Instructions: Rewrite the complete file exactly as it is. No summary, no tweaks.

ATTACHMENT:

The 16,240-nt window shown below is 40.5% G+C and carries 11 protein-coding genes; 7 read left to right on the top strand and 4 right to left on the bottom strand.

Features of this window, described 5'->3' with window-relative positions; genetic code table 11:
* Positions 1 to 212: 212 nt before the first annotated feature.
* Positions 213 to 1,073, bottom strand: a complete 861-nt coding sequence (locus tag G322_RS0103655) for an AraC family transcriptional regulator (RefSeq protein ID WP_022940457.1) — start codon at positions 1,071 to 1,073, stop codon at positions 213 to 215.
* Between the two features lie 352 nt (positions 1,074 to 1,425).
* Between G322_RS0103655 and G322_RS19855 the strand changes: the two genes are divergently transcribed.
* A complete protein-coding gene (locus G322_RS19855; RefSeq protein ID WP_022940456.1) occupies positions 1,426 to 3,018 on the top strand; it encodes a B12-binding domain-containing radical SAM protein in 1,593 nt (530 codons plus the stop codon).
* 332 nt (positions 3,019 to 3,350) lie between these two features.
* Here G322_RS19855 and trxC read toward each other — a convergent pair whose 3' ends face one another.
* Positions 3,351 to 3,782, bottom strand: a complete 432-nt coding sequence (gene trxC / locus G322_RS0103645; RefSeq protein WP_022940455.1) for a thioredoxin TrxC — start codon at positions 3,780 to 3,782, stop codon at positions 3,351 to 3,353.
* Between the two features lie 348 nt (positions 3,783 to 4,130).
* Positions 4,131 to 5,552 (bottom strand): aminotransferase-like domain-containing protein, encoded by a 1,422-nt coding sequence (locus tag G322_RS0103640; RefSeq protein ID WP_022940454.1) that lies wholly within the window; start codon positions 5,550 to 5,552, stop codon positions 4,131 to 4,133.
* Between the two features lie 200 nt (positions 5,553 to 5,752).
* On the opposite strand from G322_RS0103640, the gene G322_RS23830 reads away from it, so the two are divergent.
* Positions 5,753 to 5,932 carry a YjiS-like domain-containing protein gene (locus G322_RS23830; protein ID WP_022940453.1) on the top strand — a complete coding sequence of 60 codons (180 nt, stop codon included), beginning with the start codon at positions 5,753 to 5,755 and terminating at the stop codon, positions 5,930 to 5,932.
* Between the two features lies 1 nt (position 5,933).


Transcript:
The 16,240-nt window shown below is 40.5% G+C and carries 11 protein-coding genes; 7 read left to right on the top strand and 4 right to left on the bottom strand.

Features of this window, described 5'->3' with window-relative positions; genetic code table 11:
* Positions 1 to 212: 212 nt before the first annotated feature.
* Positions 213 to 1,073, bottom strand: a complete 861-nt coding sequence (locus tag G322_RS0103655) for an AraC family transcriptional regulator (RefSeq protein ID WP_022940457.1) — start codon at positions 1,071 to 1,073, stop codon at positions 213 to 215.
* Between the two features lie 352 nt (positions 1,074 to 1,425).
* Between G322_RS0103655 and G322_RS19855 the strand changes: the two genes are divergently transcribed.
* A complete protein-coding gene (locus G322_RS19855; RefSeq protein ID WP_022940456.1) occupies positions 1,426 to 3,018 on the top strand; it encodes a B12-binding domain-containing radical SAM protein in 1,593 nt (530 codons plus the stop codon).
* 332 nt (positions 3,019 to 3,350) lie between these two features.
* Here G322_RS19855 and trxC read toward each other — a convergent pair whose 3' ends face one another.
* Positions 3,351 to 3,782, bottom strand: a complete 432-nt coding sequence (gene trxC / locus G322_RS0103645; RefSeq protein WP_022940455.1) for a thioredoxin TrxC — start codon at positions 3,780 to 3,782, stop codon at positions 3,351 to 3,353.
* Between the two features lie 348 nt (positions 3,783 to 4,130).
* Positions 4,131 to 5,552 (bottom strand): aminotransferase-like domain-containing protein, encoded by a 1,422-nt coding sequence (locus tag G322_RS0103640; RefSeq protein ID WP_022940454.1) that lies wholly within the window; start codon positions 5,550 to 5,552, stop codon positions 4,131 to 4,133.
* Between the two features lie 200 nt (positions 5,553 to 5,752).
* On the opposite strand from G322_RS0103640, the gene G322_RS23830 reads away from it, so the two are divergent.
* Positions 5,753 to 5,932 carry a YjiS-like domain-containing protein gene (locus G322_RS23830; protein ID WP_022940453.1) on the top strand — a complete coding sequence of 60 codons (180 nt, stop codon included), beginning with the start codon at positions 5,753 to 5,755 and terminating at the stop codon, positions 5,930 to 5,932.
* Between the two features lies 1 nt (position 5,933).